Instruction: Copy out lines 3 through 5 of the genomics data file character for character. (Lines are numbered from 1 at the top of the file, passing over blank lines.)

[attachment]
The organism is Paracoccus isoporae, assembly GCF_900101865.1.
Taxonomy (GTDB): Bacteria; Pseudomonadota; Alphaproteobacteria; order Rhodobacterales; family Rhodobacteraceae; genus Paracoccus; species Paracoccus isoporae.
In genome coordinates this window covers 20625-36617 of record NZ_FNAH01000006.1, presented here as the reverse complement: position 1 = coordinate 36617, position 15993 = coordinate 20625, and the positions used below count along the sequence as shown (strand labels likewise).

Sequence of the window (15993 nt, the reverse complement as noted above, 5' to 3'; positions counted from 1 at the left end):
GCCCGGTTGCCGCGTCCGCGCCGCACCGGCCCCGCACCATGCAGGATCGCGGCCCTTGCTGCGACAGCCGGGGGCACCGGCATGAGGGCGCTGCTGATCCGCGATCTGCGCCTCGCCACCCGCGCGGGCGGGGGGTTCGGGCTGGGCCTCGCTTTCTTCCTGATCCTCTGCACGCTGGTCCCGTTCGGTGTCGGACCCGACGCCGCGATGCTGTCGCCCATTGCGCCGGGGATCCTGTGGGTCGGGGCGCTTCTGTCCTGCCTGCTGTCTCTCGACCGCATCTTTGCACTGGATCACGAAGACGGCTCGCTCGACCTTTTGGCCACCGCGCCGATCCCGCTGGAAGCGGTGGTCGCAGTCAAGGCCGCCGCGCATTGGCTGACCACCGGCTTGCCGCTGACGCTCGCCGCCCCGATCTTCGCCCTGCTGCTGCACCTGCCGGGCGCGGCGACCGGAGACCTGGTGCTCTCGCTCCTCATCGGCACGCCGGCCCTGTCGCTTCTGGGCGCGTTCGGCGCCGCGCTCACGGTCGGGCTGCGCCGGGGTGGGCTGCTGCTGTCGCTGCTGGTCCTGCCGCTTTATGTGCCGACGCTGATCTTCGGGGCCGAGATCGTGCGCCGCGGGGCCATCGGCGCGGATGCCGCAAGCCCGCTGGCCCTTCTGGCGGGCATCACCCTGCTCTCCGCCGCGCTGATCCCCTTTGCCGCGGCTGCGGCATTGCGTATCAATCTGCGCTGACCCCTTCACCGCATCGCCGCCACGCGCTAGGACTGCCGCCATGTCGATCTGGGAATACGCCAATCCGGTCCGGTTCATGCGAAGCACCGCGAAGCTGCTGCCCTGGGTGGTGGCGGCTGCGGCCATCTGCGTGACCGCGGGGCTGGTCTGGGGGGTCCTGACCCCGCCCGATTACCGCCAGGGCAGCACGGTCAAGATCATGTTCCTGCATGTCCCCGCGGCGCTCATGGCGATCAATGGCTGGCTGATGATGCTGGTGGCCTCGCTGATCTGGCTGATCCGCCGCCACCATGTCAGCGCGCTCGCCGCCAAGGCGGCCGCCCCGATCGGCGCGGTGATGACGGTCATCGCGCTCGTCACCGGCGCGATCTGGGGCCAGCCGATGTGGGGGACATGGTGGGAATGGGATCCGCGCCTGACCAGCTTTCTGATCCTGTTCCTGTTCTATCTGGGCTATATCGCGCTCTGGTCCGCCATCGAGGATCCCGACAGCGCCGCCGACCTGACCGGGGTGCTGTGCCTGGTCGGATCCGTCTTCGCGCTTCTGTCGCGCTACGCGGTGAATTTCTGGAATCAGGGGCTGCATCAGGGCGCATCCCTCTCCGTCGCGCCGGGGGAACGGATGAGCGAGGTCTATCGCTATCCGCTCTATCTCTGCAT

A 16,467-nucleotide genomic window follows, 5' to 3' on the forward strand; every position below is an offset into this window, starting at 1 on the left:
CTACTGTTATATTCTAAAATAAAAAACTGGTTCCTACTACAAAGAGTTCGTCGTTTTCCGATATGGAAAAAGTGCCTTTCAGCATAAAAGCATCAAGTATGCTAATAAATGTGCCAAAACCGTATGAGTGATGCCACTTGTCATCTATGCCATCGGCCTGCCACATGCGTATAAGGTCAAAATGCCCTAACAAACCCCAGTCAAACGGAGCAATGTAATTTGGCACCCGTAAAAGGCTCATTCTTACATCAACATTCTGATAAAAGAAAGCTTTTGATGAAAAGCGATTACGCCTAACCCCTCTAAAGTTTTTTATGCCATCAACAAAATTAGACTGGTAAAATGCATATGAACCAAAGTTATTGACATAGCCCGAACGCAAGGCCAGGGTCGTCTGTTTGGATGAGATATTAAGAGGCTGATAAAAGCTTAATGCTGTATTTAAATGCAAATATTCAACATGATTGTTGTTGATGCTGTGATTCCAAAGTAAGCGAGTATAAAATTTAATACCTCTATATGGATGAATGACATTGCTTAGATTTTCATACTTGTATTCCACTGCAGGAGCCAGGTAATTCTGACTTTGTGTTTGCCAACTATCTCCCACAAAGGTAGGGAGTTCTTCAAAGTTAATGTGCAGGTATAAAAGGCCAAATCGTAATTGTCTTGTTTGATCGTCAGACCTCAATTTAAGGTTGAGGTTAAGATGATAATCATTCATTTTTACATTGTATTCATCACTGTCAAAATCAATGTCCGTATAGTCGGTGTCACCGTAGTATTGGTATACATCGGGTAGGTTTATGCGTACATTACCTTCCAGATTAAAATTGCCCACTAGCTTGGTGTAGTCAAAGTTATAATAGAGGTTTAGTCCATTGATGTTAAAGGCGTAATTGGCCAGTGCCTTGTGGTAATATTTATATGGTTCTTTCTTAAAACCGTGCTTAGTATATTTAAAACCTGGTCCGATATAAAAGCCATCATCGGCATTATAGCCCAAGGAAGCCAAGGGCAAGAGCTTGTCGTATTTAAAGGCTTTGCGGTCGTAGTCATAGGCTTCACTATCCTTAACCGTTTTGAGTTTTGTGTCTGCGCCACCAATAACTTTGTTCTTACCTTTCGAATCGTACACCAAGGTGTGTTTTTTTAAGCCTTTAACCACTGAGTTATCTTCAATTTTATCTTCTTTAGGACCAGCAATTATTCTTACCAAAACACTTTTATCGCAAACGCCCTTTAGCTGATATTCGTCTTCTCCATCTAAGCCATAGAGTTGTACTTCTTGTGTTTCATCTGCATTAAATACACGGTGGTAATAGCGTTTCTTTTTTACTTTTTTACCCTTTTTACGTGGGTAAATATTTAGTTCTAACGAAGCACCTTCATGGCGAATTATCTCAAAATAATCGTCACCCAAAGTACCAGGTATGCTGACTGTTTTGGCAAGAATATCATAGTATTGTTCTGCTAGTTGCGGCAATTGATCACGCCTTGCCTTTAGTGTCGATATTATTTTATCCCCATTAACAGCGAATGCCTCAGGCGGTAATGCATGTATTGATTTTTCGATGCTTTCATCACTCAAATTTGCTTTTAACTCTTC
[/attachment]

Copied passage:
In genome coordinates this window covers 20625-36617 of record NZ_FNAH01000006.1, presented here as the reverse complement: position 1 = coordinate 36617, position 15993 = coordinate 20625, and the positions used below count along the sequence as shown (strand labels likewise).

Sequence of the window (15993 nt, the reverse complement as noted above, 5' to 3'; positions counted from 1 at the left end):
GCCCGGTTGCCGCGTCCGCGCCGCACCGGCCCCGCACCATGCAGGATCGCGGCCCTTGCTGCGACAGCCGGGGGCACCGGCATGAGGGCGCTGCTGATCCGCGATCTGCGCCTCGCCACCCGCGCGGGCGGGGGGTTCGGGCTGGGCCTCGCTTTCTTCCTGATCCTCTGCACGCTGGTCCCGTTCGGTGTCGGACCCGACGCCGCGATGCTGTCGCCCATTGCGCCGGGGATCCTGTGGGTCGGGGCGCTTCTGTCCTGCCTGCTGTCTCTCGACCGCATCTTTGCACTGGATCACGAAGACGGCTCGCTCGACCTTTTGGCCACCGCGCCGATCCCGCTGGAAGCGGTGGTCGCAGTCAAGGCCGCCGCGCATTGGCTGACCACCGGCTTGCCGCTGACGCTCGCCGCCCCGATCTTCGCCCTGCTGCTGCACCTGCCGGGCGCGGCGACCGGAGACCTGGTGCTCTCGCTCCTCATCGGCACGCCGGCCCTGTCGCTTCTGGGCGCGTTCGGCGCCGCGCTCACGGTCGGGCTGCGCCGGGGTGGGCTGCTGCTGTCGCTGCTGGTCCTGCCGCTTTATGTGCCGACGCTGATCTTCGGGGCCGAGATCGTGCGCCGCGGGGCCATCGGCGCGGATGCCGCAAGCCCGCTGGCCCTTCTGGCGGGCATCACCCTGCTCTCCGCCGCGCTGATCCCCTTTGCCGCGGCTGCGGCATTGCGTATCAATCTGCGCTGACCCCTTCACCGCATCGCCGCCACGCGCTAGGACTGCCGCCATGTCGATCTGGGAATACGCCAATCCGGTCCGGTTCATGCGAAGCACCGCGAAGCTGCTGCCCTGGGTGGTGGCGGCTGCGGCCATCTGCGTGACCGCGGGGCTGGTCTGGGGGGTCCTGACCCCGCCCGATTACCGCCAGGGCAGCACGGTCAAGATCATGTTCCTGCATGTCCCCGCGGCGCTCATGGCGATCAATGGCTGGCTGATGATGCTGGTGGCCTCGCTGATCTGGCTGATCCGCCGCCACCATGTCAGCGCGCTCGCCGCCAAGGCGGCCGCCCCGATCGGCGCGGTGATGACGGTCATCGCGCTCGTCACCGGCGCGATCTGGGGCCAGCCGATGTGGGGGACATGGTGGGAATGGGATCCGCGCCTGACCAGCTTTCTGATCCTGTTCCTGTTCTATCTGGGCTATATCGCGCTCTGGTCCGCCATCGAGGATCCCGACAGCGCCGCCGACCTGACCGGGGTGCTGTGCCTGGTCGGATCCGTCTTCGCGCTTCTGTCGCGCTACGCGGTGAATTTCTGGAATCAGGGGCTGCATCAGGGCGCATCCCTCTCCGTCGCGCCGGGGGAACGGATGAGCGAGGTCTATCGCTATCCGCTCTATCTCTGCAT